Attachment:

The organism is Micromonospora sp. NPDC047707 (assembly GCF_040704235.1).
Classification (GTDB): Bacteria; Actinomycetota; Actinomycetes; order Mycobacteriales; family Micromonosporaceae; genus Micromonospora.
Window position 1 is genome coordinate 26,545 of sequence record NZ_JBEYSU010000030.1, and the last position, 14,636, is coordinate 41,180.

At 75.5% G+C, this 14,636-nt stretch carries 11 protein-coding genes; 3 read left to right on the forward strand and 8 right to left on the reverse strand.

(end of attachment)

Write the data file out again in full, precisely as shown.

The organism is Micromonospora sp. NPDC047707 (assembly GCF_040704235.1).
Classification (GTDB): Bacteria; Actinomycetota; Actinomycetes; order Mycobacteriales; family Micromonosporaceae; genus Micromonospora.
Window position 1 is genome coordinate 26,545 of sequence record NZ_JBEYSU010000030.1, and the last position, 14,636, is coordinate 41,180.

At 75.5% G+C, this 14,636-nt stretch carries 11 protein-coding genes; 3 read left to right on the forward strand and 8 right to left on the reverse strand.